Sergey Esenin and Isadora Duncan

Film

Isadora Duncan's life has been portrayed most notably in the 1968 film, Isadora, starring Vanessa Redgrave. Vivian Pickles played her in Ken Russell's 1966 biopic for the BBC, which was subtitled 'The Biggest Dancer in the World' and introduced by Duncan's biographer, Sewell Stokes.

In other films, screenplays have included references to Duncan as an inspiration.

As a sub-plot in the movie Four Friends (1981), main character Georgia (played by Jodi Thelen) keeps referring to Isadora Duncan as being her kindred spirit.

In the animated film Anastasia (1997), an Isadora Duncan-character makes a cameo during the "Paris Hold the Key to her Heart" number.

In Bull Durham, Annie Savoy (played by Susan Sarandon) mentions worshipping "Buddha, Allah, Brahma, Vishnu, Siva, trees, mushrooms, and Isadora Duncan," in her "Church of Baseball" opening monologue.

In Serpico, Frank Serpico (Al Pacino) mentions reading Duncan's "My Life".

In the Disney cartoon The Weekenders, Tish goes into a discount costume shop looking for a Duncan costume.

The romantic comedy film How to Lose a Guy in 10 Days features a diamond necklace named after Isadora Duncan.

In the deleted scene "Rose's Dreams" from Titanic (1997), Rose tells Jack her dream is to become a dancer like Isadora Duncan.

In outtake footage from the Beatles' documentary film Let It Be (1970), John Lennon's between-songs banter includes him jokingly singing, "Isadora Duncan worked for Telefunken..."

[edit] Television

In the television series Maude, the theme song includes references to several rebellious women of history, by way of introducing the refrain, "And then there's Maude." One of the references is as follows: "Isadora was the first bra burner, ain't ya glad she showed up."

Dance and theater

Most notably, Duncan was the subject of a ballet, Isadora, written and choreographed in 1981 by the Royal Ballet's Kenneth MacMillan, and performed at Covent Garden.[11]

When She Danced, a stage play about Duncan's later years by Martin Sherman, won the 1991 Evening Standard Award (best actress) for Vanessa Redgrave. A Hungarian musical based on this play was produced in Budapest in 2008.

Music

Robert Calvert recorded a song about Duncan on his Revenge LP. The song is called "Isadora".

Salsa diva Celia Cruz sang a song titled "Isadora" in Duncan's honor.

Duncan is the "poor dancing girl" alluded to in The Libertines' song "Radio America".

Finnish musician Juice Leskinen recorded a song called "Isadora Duncan".

The Magnetic Fields sang "Like Isadora Duncan II, in impossibly long white scarves" in their song "Jeremy".

Vic Chesnutt recorded a song called "Isadora Duncan" on his first album, Little. He called it "the breakthrough song" for his songwriting.[citation needed]

Talking Heads sang "Je me lance vers la gloire", her (supposed) last words, in their song "Psycho Killer".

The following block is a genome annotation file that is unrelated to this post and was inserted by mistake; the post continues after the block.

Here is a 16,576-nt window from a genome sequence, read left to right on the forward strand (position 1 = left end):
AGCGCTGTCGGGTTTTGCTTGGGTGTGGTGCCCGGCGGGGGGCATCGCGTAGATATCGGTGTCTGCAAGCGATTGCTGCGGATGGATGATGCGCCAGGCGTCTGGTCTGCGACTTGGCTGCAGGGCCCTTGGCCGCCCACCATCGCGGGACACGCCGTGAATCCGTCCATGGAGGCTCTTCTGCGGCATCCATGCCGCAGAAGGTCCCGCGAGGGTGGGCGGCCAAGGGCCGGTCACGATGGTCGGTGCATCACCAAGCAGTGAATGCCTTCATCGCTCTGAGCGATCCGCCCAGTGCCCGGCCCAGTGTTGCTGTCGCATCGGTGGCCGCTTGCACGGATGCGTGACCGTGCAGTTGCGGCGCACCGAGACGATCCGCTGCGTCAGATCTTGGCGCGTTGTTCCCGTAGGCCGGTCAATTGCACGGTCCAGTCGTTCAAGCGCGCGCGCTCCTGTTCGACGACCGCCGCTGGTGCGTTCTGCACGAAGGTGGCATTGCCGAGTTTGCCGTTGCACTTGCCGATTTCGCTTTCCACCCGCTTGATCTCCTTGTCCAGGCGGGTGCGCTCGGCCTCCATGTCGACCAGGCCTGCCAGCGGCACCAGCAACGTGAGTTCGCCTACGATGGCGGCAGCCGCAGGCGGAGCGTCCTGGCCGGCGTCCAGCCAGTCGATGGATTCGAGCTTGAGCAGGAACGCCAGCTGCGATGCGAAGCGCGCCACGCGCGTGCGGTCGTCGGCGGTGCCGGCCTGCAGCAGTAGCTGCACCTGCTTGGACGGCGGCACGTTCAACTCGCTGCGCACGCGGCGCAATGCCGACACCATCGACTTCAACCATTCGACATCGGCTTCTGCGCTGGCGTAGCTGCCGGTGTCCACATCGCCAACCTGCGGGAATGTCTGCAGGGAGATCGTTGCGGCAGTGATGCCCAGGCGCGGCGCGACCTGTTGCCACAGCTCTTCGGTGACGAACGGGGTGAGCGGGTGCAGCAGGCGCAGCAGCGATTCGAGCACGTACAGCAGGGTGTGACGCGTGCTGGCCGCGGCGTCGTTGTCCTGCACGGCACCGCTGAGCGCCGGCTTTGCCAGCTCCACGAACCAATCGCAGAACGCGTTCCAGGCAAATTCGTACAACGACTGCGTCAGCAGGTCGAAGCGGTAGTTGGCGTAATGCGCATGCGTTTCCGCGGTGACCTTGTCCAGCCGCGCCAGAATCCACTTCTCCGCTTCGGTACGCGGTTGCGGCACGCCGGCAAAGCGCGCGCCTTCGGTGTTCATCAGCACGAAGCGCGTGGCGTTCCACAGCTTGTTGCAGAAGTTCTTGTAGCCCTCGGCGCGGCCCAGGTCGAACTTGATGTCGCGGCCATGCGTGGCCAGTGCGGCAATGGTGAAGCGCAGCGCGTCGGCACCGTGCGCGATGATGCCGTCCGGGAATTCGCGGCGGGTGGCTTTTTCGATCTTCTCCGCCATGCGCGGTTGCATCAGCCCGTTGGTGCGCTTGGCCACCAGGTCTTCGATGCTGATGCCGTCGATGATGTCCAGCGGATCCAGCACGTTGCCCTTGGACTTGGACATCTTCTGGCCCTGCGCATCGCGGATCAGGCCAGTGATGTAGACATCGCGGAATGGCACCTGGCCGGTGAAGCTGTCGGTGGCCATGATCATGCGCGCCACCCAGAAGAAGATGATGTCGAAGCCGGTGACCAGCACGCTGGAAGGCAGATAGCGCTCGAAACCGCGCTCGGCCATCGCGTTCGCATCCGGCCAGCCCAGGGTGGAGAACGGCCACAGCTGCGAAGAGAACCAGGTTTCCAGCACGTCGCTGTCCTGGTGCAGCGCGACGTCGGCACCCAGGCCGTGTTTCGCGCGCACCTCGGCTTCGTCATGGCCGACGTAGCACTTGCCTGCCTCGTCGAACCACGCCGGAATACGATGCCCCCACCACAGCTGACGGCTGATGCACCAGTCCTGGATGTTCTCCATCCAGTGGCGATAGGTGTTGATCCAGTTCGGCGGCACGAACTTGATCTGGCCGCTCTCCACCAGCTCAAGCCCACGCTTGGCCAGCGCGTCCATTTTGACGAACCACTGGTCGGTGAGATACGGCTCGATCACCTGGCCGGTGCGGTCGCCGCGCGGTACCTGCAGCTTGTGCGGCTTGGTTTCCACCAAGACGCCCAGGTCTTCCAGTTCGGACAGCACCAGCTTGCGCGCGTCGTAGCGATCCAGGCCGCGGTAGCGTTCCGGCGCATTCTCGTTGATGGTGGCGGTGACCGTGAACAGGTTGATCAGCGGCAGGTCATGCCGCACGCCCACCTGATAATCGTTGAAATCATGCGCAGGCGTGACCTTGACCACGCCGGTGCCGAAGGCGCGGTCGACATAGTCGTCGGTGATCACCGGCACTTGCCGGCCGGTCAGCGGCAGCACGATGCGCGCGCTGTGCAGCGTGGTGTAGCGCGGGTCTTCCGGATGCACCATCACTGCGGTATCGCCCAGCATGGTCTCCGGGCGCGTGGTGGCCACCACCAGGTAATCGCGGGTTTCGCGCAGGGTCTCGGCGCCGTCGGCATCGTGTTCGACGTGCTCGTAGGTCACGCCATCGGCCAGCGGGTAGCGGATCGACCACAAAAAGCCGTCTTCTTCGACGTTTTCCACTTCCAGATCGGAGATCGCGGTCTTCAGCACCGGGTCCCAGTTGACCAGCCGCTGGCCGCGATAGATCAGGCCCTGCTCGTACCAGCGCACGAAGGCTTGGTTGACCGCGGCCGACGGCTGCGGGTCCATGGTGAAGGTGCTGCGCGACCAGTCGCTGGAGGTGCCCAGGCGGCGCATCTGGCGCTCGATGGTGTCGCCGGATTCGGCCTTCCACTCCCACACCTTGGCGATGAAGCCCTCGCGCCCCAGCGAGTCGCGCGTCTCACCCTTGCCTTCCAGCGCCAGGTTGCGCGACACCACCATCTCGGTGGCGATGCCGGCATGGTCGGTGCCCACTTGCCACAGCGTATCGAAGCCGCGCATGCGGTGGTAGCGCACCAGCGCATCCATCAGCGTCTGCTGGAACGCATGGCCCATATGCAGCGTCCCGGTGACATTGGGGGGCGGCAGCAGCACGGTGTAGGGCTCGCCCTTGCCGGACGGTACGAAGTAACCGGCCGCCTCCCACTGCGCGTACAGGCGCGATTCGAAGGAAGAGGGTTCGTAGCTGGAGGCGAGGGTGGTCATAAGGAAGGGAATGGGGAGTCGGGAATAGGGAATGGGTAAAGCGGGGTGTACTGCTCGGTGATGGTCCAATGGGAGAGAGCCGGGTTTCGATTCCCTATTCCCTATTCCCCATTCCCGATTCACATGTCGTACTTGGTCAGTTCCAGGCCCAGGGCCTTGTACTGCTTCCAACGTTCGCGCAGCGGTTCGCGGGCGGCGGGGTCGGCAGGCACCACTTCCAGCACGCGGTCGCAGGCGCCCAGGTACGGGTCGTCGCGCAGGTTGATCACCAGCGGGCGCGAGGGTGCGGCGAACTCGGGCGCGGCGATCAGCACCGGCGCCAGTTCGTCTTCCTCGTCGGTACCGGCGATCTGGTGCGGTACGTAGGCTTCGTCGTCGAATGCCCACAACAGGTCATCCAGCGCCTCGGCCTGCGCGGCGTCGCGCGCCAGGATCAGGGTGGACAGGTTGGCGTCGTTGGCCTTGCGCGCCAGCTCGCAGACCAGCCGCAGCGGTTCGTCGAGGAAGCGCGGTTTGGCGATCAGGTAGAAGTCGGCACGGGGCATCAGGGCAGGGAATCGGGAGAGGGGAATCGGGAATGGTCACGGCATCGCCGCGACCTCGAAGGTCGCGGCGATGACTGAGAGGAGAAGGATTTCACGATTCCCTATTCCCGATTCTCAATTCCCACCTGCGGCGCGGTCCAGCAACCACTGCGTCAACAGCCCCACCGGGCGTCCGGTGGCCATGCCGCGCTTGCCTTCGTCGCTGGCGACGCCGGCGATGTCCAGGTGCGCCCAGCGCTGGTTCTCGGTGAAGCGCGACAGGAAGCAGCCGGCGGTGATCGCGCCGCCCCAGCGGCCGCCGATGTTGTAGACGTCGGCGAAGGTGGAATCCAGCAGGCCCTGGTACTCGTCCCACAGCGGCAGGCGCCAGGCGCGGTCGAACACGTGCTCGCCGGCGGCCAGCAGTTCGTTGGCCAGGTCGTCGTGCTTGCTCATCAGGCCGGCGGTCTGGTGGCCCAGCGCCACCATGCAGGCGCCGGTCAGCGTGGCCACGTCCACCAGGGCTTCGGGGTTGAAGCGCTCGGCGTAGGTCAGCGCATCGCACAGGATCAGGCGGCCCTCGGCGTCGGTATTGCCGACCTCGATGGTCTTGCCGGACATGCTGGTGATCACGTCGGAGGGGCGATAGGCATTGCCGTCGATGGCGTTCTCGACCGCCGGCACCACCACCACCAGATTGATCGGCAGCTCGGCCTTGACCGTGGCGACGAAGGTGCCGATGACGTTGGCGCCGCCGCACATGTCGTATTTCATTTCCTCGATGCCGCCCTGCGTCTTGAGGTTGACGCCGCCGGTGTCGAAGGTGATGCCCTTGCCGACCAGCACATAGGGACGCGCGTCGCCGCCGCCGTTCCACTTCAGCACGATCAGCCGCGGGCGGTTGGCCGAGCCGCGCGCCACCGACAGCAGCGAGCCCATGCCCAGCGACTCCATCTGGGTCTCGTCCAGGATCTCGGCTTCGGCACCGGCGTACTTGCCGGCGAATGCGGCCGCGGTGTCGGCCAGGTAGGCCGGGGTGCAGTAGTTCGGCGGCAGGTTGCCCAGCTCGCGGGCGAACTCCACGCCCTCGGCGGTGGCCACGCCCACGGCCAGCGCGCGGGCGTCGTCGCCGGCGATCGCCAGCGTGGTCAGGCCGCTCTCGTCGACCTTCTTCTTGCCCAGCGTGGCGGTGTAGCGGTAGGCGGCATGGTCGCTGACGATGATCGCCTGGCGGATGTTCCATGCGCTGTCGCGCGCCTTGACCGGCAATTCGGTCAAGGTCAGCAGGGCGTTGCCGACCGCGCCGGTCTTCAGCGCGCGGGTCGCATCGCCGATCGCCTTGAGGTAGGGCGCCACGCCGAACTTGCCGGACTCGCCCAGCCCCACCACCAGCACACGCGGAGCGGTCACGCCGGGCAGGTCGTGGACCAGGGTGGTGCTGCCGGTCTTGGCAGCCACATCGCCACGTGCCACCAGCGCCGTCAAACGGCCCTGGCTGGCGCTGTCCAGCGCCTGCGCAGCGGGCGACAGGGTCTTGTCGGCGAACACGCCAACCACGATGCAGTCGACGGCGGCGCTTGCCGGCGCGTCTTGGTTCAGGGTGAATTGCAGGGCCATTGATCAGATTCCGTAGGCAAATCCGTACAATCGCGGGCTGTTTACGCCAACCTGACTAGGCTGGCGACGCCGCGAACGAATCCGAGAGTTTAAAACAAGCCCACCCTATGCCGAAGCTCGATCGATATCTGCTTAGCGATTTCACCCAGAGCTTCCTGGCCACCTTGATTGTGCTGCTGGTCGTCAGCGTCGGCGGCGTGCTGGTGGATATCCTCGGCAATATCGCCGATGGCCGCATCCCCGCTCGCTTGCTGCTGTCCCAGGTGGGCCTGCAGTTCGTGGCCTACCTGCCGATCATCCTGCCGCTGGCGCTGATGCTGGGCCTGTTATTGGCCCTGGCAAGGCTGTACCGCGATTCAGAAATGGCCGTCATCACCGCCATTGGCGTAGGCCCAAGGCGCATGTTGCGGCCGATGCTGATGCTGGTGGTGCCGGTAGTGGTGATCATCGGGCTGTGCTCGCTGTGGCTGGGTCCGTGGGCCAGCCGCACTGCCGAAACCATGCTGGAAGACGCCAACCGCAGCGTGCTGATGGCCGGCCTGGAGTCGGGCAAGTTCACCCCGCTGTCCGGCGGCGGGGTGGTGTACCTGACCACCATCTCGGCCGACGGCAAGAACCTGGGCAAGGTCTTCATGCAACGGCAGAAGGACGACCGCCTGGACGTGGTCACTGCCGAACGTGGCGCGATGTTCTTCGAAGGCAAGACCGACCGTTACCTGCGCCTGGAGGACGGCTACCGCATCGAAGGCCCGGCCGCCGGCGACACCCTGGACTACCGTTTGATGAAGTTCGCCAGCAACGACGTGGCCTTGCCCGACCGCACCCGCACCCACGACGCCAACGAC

Elliott Murphy wrote a song called "Isadora's Dancers" on his 1976 album Night Lights. *Russian singer Alexander Malinin recorded a song about the death of Isadora Duncan.

Russian band Leningrad have a song about her on their Pulya (Bullet) album.

The Constantines sang "Collect the body of Isadora Duncan" in their song "The Long Distance Four", from the album Constantines.

Pete Doherty's solo song "Salome" contains the lyric, "as she dances and demands the head of Isadora Duncan on a plate".

"Isadora Duncan" is a song by Post-Hardcore band Burden of a Day. It is track 7 on their album OneOneThousand.

Literature

Isadora Duncan is referenced in the 1926 modernist Scots poem A Drunk Man Looks at the Thistle by Hugh MacDiarmid: "Whaur's Isadora Duncan dancin noo?" (ll.30-2)

John Dos Passos devotes a section of his panoramic 1936 novel The Big Money to Duncan, called "Art and Isadora".

In Mikhail Bulgakov's story Heart of a Dog Professor Preobrazhensky compares his life with Duncan's in Moscow

Isadora Duncan is the subject of David Weiss' biographical novel, The Spirit and the Flesh, a Mass Market paperback, pub. 1959

Isadora Duncan is referenced in Sylvia Plath's poem Fever 103.

Passage by Connie Willis uses Isadora's last words as the chapter 15.

In Lemony Snicket's A Series of Unfortunate Events, two triplets are named Isadora and Duncan after the dancer.

In Jean Anouilh's 1940 play "A Time Remembered", a prince is gripped by the past, a love affair of 3 days with the larger than life Leocadia who meets her death by scarf, in the manner of Isadora Duncan.

In Ray Loriga's novel, Héroes, published in 1993, the narrator compares the holes in his street being sketched with such conviction to "un Bugatti en la línea de la mano de Isadora Duncan".

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Isadora Duncan's Timeline

1877
May 27, 1877
San Francisco, San Francisco County, California, United States
1906
September 24, 1906
Age 29
1910
May 1, 1910
Age 32
1927
September 14, 1927
Age 50
Nice, Provence-Alpes-Côte d'Azur, France
????
????
????
Paris, Île-de-France, France